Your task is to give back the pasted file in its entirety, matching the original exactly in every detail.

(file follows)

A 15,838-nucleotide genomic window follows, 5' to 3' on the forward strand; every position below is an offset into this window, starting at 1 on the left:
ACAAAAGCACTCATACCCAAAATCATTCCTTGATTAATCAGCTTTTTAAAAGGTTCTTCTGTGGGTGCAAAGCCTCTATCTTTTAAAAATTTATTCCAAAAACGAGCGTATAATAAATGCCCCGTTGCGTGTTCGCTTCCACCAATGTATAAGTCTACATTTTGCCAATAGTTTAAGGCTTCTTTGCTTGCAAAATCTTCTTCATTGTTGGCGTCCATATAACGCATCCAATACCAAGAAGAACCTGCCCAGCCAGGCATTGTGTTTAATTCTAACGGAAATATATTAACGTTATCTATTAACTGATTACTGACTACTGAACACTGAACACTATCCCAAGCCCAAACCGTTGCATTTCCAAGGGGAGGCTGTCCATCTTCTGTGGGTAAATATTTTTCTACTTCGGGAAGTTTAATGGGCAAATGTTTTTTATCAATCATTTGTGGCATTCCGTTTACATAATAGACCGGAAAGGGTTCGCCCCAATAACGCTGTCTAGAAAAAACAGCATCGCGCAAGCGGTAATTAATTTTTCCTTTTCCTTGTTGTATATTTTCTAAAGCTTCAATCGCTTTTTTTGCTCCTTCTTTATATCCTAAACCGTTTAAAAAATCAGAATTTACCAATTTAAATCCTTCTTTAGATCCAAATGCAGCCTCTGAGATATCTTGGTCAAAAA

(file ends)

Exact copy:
A 15,838-nucleotide genomic window follows, 5' to 3' on the forward strand; every position below is an offset into this window, starting at 1 on the left:
ACAAAAGCACTCATACCCAAAATCATTCCTTGATTAATCAGCTTTTTAAAAGGTTCTTCTGTGGGTGCAAAGCCTCTATCTTTTAAAAATTTATTCCAAAAACGAGCGTATAATAAATGCCCCGTTGCGTGTTCGCTTCCACCAATGTATAAGTCTACATTTTGCCAATAGTTTAAGGCTTCTTTGCTTGCAAAATCTTCTTCATTGTTGGCGTCCATATAACGCATCCAATACCAAGAAGAACCTGCCCAGCCAGGCATTGTGTTTAATTCTAACGGAAATATATTAACGTTATCTATTAACTGATTACTGACTACTGAACACTGAACACTATCCCAAGCCCAAACCGTTGCATTTCCAAGGGGAGGCTGTCCATCTTCTGTGGGTAAATATTTTTCTACTTCGGGAAGTTTAATGGGCAAATGTTTTTTATCAATCATTTGTGGCATTCCGTTTACATAATAGACCGGAAAGGGTTCGCCCCAATAACGCTGTCTAGAAAAAACAGCATCGCGCAAGCGGTAATTAATTTTTCCTTTTCCTTGTTGTATATTTTCTAAAGCTTCAATCGCTTTTTTTGCTCCTTCTTTATATCCTAAACCGTTTAAAAAATCAGAATTTACCAATTTAAATCCTTCTTTAGATCCAAATGCAGCCTCTGAGATATCTTGGTCAAAAA